Although solid in concept, the execution can be disappointing at times. Team members have varying AI and while sometimes they will follow orders precisely, they are also capable of completely missing the point. This can occasionally lead to an untimely death, which is quite annoying. Crowding and getting stuck in doorways, freezing during combat, occasionally looping cutscenes are some of the examples of NPC issues that show up. Other problems such as combat 'status' not ending occurs more often then not, leaving the player to stand around in a room filled with un-lootable enemies waiting for the dramatic music to finish so that health and mana will finally regenerate. Tactics allow for a bit of order amidst the AI's tendency to spam various attacks, but whether or not other party members utilize these tactics correctly can be hit or miss. Sometimes spells will be cast and potions consumed flawlessly, other times fights will be lost and the player is left wondering why. Just like the game's other bugs, the frequency is unpredictable, though strict micromanaging can generally overcome these issues. This does seem slightly contradictory though, since the tactics exist to allegedly ease the need to micromanage.
Graphically, Dragon Age is a bit underwhelming. It feels very reminiscent of older games (like Oblivion) rather then carving its own unique style. Loading times are quick, considering how often they occur and there is very little lag to be found either in cutscenes or in combat. The musical score, composed by the legendary Inon Zur, is very well done, and lends nicely to the overall theme - darkness and danger around every corner.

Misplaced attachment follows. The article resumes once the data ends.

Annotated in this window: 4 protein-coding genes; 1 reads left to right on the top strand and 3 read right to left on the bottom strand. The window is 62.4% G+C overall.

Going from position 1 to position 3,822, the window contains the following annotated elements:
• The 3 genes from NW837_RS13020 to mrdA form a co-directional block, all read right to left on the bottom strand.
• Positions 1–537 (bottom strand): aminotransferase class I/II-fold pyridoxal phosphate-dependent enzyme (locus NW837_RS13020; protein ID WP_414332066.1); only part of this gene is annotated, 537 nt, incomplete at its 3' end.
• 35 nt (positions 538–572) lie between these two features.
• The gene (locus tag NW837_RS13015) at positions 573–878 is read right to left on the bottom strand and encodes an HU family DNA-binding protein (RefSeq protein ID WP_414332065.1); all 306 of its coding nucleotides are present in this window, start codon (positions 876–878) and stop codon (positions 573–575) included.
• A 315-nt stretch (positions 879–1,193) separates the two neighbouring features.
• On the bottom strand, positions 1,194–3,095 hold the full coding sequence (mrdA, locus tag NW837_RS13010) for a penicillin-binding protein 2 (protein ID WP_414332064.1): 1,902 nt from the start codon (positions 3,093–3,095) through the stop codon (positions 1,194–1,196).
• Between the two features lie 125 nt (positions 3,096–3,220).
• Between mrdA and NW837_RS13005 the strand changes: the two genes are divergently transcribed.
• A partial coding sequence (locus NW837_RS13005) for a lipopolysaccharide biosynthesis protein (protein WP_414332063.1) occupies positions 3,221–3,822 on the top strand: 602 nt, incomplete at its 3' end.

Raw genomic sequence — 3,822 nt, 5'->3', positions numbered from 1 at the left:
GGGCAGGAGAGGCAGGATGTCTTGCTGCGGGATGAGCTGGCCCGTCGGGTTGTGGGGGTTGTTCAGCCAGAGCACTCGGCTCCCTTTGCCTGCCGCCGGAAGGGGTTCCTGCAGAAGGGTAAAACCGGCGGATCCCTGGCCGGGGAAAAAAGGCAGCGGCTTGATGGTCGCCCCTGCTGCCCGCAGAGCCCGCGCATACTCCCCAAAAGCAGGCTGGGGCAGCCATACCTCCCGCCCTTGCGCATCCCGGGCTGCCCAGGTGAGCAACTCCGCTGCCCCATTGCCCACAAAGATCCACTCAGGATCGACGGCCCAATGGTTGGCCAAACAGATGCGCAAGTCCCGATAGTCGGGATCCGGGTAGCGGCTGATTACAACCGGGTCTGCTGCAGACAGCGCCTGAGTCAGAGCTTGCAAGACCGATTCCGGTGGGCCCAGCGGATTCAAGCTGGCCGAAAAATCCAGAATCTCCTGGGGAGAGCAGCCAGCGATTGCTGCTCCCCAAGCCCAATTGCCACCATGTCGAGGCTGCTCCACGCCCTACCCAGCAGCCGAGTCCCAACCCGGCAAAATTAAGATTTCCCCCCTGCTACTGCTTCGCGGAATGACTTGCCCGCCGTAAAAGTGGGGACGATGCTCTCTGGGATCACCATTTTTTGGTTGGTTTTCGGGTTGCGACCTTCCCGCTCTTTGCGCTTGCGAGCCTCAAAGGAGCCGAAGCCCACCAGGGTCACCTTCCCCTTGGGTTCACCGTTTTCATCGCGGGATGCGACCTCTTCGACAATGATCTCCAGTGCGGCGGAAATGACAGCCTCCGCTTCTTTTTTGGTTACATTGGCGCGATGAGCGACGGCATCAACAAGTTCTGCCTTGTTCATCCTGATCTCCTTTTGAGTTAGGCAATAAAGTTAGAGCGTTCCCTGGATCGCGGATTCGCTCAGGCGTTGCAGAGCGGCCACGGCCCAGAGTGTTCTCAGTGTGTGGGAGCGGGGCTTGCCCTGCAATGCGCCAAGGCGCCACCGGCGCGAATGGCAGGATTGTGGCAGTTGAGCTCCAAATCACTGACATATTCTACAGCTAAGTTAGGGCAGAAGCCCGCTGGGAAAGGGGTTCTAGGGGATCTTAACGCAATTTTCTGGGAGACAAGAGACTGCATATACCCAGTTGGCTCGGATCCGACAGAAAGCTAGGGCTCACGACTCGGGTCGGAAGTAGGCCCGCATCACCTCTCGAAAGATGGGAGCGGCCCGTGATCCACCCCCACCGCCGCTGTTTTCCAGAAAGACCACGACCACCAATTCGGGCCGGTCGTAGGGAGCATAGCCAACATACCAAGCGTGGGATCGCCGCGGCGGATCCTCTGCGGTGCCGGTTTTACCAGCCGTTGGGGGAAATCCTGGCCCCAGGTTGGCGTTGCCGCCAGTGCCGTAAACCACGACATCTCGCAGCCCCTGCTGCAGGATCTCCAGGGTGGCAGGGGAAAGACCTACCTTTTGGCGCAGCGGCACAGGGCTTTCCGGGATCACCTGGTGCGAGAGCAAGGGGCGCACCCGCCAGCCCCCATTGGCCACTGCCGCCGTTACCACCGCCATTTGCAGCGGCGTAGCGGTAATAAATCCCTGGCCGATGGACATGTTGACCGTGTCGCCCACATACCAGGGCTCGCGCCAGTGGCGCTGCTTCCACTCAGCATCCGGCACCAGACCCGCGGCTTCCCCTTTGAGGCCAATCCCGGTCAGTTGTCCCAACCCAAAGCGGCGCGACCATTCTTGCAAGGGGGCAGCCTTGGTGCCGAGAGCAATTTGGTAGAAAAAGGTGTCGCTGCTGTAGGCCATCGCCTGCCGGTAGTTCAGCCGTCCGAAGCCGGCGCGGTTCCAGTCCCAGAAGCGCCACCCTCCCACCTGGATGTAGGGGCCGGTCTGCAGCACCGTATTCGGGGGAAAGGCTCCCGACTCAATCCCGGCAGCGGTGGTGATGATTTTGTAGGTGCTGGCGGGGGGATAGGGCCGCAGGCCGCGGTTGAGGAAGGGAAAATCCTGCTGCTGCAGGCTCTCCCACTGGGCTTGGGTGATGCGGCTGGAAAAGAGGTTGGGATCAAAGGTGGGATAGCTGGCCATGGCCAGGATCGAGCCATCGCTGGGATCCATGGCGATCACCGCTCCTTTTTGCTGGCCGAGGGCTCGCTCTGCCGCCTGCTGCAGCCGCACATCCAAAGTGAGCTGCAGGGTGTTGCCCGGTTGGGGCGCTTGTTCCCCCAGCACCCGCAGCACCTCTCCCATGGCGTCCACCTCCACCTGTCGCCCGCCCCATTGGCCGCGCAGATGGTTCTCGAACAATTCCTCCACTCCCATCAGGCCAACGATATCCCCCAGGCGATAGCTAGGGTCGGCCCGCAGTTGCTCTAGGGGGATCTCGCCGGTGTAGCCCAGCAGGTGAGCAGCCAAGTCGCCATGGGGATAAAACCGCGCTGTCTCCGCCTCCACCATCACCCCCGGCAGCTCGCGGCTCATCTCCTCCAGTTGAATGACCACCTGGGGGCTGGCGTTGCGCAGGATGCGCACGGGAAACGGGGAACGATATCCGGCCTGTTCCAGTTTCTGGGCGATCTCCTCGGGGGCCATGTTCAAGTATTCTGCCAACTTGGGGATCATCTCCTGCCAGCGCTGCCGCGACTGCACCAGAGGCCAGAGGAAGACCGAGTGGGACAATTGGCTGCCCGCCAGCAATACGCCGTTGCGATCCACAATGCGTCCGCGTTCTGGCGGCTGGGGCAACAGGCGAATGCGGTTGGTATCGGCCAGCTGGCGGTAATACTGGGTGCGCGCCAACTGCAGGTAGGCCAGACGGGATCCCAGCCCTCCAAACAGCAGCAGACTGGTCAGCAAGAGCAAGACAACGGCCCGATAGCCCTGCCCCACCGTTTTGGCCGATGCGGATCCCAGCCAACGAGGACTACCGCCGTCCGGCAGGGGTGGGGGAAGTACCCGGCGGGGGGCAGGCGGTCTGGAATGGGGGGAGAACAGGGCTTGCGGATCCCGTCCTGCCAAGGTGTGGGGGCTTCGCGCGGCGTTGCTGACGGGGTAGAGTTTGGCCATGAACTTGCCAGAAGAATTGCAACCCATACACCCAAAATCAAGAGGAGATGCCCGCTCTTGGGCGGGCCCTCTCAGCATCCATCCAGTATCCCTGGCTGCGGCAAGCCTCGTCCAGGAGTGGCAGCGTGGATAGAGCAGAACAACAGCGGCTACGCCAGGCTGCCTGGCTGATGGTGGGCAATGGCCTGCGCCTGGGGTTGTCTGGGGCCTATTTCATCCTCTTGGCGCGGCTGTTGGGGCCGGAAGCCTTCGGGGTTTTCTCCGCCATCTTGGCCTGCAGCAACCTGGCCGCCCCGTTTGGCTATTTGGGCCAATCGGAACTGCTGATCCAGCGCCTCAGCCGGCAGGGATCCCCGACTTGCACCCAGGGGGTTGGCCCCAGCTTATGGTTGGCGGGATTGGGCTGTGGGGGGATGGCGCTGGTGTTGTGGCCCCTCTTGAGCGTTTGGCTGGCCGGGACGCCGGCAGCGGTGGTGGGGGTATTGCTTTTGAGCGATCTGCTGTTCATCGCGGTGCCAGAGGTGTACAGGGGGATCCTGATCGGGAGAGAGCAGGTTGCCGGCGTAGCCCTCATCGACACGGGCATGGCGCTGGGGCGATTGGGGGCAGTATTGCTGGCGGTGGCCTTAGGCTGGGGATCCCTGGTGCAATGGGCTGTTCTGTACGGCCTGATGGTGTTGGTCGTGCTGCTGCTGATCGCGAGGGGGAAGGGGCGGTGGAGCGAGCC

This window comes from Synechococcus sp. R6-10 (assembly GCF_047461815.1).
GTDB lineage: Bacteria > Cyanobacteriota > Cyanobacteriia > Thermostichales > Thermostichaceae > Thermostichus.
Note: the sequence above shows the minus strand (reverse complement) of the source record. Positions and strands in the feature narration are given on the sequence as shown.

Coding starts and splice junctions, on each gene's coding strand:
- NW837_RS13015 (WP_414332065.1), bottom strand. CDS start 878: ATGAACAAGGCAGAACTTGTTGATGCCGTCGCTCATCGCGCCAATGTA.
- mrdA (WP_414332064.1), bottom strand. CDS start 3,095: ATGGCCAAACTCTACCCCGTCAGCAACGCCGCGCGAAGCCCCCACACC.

The game is literally bursting with content. Those simply interested in a unique story experience should find themselves beyond satisfied with the race, class and status combinations. For players who enjoy a 'one character' experience there is plenty on the horizon. It offers around thirty hours of gameplay (plus side quests) and with two years of downloadable content planned (and the first expansion already released) players should find no shortage of action to participate in. The various playable race-class-nobility combinations offer so much in depth, however, that not going through the game as an alternate combination is to ignore a truly unique and engaging experience.
Dragon Age: Origins is a superb game and it serves as a genuine example for the future of interactive storytelling. It's not without faults though, and with a bit more polish the gameplay would be flawless. These issues can easily be patched over time though and it doesn't detract from crafting a unique experience that should entertain both veterans of the genre and newcomers alike. It most definitely meets the standards it set, while at the same time raising the bar for future RPGs.